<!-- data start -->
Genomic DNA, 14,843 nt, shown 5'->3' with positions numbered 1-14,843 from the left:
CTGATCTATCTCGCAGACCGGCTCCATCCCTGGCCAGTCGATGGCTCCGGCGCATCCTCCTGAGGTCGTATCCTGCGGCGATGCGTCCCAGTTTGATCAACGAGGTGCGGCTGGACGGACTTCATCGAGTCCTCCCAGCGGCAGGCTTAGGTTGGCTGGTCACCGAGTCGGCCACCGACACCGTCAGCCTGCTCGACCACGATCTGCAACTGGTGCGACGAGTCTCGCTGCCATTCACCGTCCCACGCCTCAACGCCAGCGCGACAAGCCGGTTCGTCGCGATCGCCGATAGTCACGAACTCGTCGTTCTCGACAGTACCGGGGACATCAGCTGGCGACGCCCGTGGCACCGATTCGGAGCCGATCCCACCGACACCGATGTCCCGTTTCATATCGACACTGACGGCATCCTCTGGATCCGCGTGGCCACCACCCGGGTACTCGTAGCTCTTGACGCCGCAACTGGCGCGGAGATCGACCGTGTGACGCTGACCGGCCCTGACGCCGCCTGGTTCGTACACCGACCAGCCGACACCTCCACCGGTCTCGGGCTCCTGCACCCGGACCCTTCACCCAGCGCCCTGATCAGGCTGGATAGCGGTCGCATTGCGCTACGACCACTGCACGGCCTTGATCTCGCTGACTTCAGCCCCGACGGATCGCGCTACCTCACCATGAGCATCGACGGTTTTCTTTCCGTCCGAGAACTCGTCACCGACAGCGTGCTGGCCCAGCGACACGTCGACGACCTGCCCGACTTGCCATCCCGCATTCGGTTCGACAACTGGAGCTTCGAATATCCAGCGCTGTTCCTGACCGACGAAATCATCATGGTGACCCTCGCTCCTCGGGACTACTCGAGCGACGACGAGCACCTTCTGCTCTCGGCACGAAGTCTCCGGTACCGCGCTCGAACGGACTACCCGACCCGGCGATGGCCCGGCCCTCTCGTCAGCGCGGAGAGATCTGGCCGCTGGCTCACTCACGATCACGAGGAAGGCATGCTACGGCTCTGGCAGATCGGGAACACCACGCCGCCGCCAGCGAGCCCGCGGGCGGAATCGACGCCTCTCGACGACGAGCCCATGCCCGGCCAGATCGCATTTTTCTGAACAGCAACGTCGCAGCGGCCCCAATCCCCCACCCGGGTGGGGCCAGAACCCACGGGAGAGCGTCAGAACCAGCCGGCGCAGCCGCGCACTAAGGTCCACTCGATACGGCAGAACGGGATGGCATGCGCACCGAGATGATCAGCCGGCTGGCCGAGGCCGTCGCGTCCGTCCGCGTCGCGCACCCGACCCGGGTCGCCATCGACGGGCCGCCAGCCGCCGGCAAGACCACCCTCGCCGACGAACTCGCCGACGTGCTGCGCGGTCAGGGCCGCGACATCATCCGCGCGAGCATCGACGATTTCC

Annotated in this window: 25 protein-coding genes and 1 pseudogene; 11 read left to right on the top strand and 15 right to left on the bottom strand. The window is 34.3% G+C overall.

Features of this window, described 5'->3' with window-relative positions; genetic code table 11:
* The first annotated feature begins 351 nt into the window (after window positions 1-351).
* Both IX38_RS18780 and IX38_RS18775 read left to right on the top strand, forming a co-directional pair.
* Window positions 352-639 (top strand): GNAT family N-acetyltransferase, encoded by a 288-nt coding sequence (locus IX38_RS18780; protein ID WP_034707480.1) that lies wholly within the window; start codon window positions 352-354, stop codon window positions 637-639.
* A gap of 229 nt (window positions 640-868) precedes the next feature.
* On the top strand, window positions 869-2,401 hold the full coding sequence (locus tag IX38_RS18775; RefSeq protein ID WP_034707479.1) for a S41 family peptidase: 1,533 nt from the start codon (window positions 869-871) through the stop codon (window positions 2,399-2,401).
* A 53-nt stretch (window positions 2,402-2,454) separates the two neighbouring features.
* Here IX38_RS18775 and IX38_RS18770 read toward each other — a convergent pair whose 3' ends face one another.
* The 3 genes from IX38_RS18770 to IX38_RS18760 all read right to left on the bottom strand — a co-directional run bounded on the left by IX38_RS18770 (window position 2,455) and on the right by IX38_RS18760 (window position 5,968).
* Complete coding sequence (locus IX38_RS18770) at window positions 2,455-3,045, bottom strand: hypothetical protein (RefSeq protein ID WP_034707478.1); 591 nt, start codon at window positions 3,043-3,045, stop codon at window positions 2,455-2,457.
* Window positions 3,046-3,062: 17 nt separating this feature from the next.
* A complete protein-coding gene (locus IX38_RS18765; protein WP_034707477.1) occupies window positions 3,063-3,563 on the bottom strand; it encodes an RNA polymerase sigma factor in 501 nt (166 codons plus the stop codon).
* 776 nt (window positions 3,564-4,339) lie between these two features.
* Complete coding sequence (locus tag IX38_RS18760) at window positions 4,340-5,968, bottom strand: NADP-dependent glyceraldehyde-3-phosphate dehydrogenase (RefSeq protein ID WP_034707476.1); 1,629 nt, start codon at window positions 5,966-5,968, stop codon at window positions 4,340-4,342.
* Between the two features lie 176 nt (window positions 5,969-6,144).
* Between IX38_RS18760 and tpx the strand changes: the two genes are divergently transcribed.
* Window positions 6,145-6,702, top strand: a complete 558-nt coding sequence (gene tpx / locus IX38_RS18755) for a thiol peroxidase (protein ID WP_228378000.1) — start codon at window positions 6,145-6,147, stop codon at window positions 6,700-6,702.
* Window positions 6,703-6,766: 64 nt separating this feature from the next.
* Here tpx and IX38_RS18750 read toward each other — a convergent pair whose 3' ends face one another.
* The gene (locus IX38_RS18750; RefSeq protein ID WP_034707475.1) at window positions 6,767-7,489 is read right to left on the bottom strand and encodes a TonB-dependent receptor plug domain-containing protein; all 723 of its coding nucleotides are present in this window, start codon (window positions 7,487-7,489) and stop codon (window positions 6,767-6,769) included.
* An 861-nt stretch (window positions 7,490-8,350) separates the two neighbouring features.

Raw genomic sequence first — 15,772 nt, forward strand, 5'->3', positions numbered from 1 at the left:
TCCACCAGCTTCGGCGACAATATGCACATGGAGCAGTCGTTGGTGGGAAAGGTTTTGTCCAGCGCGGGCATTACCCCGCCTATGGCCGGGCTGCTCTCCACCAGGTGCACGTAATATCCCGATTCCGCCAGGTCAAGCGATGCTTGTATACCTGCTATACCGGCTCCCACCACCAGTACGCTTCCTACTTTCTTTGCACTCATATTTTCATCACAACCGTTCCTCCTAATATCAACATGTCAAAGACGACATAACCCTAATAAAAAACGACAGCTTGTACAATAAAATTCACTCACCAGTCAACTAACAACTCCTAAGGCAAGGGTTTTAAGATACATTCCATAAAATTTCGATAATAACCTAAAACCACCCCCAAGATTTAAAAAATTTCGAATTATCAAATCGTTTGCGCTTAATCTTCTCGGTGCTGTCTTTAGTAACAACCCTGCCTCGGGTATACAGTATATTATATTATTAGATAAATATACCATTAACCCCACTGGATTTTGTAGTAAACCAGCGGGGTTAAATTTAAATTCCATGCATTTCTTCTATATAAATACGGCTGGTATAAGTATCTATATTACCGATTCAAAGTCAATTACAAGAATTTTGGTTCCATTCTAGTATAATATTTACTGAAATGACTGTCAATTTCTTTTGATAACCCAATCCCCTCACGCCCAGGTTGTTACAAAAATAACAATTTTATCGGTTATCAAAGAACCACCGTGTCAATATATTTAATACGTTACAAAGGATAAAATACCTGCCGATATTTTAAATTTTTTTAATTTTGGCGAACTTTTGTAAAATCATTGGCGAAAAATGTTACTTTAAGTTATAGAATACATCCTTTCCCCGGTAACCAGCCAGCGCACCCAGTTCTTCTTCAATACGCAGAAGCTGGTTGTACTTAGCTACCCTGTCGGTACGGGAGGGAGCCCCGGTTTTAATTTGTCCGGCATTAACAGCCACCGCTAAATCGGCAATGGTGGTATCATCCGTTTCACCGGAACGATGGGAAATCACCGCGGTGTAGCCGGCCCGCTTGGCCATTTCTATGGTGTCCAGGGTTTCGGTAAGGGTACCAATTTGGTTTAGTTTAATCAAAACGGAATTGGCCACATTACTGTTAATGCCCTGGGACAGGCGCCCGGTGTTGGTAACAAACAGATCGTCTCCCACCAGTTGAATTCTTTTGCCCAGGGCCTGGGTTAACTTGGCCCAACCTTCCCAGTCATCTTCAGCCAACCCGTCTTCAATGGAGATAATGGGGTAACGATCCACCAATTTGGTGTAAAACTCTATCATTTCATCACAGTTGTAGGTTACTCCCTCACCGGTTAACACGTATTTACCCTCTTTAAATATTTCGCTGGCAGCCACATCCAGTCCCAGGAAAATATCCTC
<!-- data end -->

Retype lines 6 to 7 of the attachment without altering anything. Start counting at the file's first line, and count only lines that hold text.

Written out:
* Both IX38_RS18780 and IX38_RS18775 read left to right on the top strand, forming a co-directional pair.
* Window positions 352-639 (top strand): GNAT family N-acetyltransferase, encoded by a 288-nt coding sequence (locus IX38_RS18780; protein ID WP_034707480.1) that lies wholly within the window; start codon window positions 352-354, stop codon window positions 637-639.